The DESTDIR support could have quite some impact, but it needs some more work to be supported on a broader scale and be advertised as such.

Thank you very much for taking the time to answer the questions!


James K. Lowden: The pkgjam project (top)

Hi James, please introduce yourself.

I'm old enough that the computer I use nowadays is better in all dimensions by 4 orders of magnitude, far superior to the clay tablets we had in school. I make my living as a quant on Wall Street. Two beautiful daughters, each smarter and more accomplished than the other. NetBSD user since 1999, maintainer for the FreeTDS project, and insufferable optimist.

Together with pkgsrc developer Johnny C. Lam you started the pkgjam project (project homepage), aimed as the successor of the pkgsrc system. Why is a re-design of pkgsrc necessary?

The weaknesses of pkgsrc -- and I speak as a fan and user -- are well known. It's hard if not impossible to replace installed packages without disabling your system for a while, sometimes for days, because installed packages are normally deinstalled prior to even building their replacements. Also, it's difficult to interrogate the system about installed (or available) packages beyond what's provided by pkg_info(1).

The basic pkgsrc architecture was designed when 8 MB of RAM was a lot. Nowadays pkgsrc has over 7000 packages and it's certainly not uncommon to have hundreds of packages installed. My main machine -- clearly the prototypical case, obviously -- has 356 installed packages. That's a lot of interdependency. Our systems are more complex than they used to be, and they're more powerful, but the basic tools of pkgsrc -- make and shell, and the Berkeley database -- are unchanged.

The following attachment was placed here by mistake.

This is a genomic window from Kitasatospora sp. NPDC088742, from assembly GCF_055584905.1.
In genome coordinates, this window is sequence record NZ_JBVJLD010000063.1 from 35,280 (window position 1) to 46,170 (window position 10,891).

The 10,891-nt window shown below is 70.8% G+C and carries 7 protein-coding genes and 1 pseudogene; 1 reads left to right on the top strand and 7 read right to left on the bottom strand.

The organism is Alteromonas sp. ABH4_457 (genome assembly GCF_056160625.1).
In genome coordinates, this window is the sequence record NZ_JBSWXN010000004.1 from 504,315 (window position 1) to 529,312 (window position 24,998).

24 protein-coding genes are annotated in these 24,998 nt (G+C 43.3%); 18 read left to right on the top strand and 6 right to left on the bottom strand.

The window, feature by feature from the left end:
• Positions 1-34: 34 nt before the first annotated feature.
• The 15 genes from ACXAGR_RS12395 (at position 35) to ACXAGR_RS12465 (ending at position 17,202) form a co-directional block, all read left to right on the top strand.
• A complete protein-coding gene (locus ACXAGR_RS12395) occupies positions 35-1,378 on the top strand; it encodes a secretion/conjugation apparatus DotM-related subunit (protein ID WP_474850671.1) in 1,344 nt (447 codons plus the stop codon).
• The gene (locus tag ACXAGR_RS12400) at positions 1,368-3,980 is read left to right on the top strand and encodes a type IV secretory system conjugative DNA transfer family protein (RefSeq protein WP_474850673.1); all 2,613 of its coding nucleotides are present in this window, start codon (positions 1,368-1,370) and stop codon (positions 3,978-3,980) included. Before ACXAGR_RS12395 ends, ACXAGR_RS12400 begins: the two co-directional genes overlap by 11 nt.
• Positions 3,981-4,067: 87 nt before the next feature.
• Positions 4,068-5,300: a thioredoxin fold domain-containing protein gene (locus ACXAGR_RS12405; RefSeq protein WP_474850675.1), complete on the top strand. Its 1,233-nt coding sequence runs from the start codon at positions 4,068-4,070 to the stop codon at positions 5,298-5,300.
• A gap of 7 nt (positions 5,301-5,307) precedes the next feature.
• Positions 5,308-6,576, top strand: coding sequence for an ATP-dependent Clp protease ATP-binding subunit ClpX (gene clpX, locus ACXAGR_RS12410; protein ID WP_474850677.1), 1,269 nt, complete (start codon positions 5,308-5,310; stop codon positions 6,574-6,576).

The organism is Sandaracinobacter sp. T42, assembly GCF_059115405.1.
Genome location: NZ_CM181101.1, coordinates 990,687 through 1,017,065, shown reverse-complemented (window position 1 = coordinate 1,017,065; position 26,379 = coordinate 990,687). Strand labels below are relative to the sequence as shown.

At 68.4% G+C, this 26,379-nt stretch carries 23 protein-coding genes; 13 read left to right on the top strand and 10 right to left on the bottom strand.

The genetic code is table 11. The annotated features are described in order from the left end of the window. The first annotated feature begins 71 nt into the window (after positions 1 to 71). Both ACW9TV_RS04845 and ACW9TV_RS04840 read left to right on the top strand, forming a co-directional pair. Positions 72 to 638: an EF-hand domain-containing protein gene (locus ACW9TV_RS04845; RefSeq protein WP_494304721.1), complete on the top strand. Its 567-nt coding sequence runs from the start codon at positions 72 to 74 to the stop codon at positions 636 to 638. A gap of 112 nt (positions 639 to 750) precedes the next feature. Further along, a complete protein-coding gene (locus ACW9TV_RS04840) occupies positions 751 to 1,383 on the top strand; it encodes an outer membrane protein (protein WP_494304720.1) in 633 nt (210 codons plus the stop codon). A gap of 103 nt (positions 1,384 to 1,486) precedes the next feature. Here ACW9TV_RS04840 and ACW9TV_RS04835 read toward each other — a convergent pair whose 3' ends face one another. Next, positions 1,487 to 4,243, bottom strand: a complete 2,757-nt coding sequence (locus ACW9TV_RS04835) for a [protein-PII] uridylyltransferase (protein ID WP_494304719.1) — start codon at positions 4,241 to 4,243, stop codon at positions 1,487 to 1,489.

No one pretends that make(1) is the be-all and end-all of complexity management tools, but it lives at the center of pkgsrc. (At the pkgsrcCon in Barcelona last April, it was estimated that 50% of the time building packages was spent not in compiling and linking, but in processing Makefiles.) To take make(1) out of its starring role in pkgsrc is to redesign it, so that's where we headed.

pkgsrc is no developer's picnic, either. Anyone who works on the project will tell you it requires a lot of knowledge about the tools and about the project's conventions. Johnny and I both believe that a lot of pkgsrc's internal complexity results from using make(1) for things it was never meant for. We hope pkgjam will be easier for developers to grok and join.

What are the main concepts and technologies that pkgjam is based on?

We can reduce package complexity and manage the remaining complexity better. Let's apply some of the lessons learned from 10 years of pkgsrc and some of the tools now available to make the system faster, more transparent, and more robust.

To that end, pkgjam has three main features:

  1. Dependency Independence: If packages B and C both rely on package A, and you want to upgrade package B, which requires upgrading package A, need you upgrade package C, too? Logically, no. Technically, no, too, as long as you're prepared to have two versions of package A installed (one for B and one for C). We reduce one kind of complexity, interdependence, by introducing another, package proliferation. But the system becomes more modular, more robust. Especially if you can install B 2.2 while B 2.1 remains installed and working.